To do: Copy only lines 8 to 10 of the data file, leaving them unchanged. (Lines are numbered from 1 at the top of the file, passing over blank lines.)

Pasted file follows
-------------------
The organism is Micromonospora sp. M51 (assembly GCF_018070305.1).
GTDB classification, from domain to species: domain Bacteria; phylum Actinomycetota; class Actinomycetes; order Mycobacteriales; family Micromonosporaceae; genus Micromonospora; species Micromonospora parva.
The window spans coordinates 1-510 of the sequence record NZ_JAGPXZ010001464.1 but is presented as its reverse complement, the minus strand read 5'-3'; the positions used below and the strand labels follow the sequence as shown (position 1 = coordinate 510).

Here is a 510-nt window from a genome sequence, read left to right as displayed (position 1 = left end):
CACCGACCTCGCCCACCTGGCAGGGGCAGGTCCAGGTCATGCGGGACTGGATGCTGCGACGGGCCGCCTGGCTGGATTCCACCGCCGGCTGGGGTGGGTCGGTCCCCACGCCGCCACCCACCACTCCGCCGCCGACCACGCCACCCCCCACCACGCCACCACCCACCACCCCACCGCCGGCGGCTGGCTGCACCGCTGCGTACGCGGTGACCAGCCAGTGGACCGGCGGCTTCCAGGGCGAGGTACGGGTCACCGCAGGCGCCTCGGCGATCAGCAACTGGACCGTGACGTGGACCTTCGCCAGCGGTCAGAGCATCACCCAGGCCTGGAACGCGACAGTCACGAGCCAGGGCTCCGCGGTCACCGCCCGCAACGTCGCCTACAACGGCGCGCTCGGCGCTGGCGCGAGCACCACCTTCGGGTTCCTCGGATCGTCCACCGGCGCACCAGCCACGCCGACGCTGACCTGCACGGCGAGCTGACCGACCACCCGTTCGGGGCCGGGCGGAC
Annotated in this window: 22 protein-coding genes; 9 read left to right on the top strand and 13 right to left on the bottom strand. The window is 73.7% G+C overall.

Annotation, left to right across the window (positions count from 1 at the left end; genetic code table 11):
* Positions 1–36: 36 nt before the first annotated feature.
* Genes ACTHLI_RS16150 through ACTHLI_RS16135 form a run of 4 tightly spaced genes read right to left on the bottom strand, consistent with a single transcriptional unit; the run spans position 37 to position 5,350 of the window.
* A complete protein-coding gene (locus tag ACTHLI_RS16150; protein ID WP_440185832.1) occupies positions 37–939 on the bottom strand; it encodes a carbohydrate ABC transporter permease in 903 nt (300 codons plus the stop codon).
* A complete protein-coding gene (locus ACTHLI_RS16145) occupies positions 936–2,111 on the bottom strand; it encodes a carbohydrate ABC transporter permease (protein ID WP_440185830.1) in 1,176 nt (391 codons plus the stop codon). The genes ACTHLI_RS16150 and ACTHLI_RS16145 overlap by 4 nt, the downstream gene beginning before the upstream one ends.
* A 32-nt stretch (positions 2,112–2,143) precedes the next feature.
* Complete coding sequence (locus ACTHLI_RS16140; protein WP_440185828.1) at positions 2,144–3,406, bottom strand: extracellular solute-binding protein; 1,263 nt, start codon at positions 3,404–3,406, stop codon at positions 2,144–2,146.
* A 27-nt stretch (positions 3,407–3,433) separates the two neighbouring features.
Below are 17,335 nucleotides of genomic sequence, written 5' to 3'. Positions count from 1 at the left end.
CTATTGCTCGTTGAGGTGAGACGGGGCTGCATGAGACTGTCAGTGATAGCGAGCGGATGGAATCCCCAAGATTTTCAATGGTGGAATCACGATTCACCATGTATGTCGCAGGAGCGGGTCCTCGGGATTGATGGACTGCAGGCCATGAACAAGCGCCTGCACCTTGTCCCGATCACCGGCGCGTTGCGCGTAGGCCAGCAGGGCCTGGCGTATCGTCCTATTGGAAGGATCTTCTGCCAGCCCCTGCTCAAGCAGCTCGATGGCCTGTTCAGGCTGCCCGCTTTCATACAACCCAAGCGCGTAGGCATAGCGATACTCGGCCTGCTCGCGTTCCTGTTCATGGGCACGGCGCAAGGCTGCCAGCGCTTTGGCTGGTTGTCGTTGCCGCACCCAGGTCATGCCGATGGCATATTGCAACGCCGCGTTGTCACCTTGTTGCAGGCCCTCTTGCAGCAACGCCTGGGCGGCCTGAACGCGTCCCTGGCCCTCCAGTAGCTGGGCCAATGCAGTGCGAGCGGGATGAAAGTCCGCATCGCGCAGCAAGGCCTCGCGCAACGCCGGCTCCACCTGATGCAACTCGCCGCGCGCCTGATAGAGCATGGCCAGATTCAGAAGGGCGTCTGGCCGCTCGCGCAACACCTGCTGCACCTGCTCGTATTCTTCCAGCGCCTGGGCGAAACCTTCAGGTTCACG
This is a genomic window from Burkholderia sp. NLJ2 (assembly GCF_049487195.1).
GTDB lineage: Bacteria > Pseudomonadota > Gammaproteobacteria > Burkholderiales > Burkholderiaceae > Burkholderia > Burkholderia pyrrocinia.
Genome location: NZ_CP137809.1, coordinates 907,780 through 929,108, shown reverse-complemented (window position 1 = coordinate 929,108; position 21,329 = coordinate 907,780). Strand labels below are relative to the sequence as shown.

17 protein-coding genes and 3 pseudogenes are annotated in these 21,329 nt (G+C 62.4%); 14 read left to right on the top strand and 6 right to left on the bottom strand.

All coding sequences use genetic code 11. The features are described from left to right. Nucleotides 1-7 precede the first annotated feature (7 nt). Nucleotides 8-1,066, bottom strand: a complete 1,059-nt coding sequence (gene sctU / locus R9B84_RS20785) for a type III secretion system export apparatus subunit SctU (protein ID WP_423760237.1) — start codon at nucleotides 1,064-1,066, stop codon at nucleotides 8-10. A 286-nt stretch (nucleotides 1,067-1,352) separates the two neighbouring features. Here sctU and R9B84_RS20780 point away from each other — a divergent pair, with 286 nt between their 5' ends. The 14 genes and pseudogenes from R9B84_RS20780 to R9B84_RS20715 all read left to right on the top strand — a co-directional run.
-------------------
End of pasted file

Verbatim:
* Positions 1–36: 36 nt before the first annotated feature.
* Genes ACTHLI_RS16150 through ACTHLI_RS16135 form a run of 4 tightly spaced genes read right to left on the bottom strand, consistent with a single transcriptional unit; the run spans position 37 to position 5,350 of the window.
* A complete protein-coding gene (locus tag ACTHLI_RS16150; protein ID WP_440185832.1) occupies positions 37–939 on the bottom strand; it encodes a carbohydrate ABC transporter permease in 903 nt (300 codons plus the stop codon).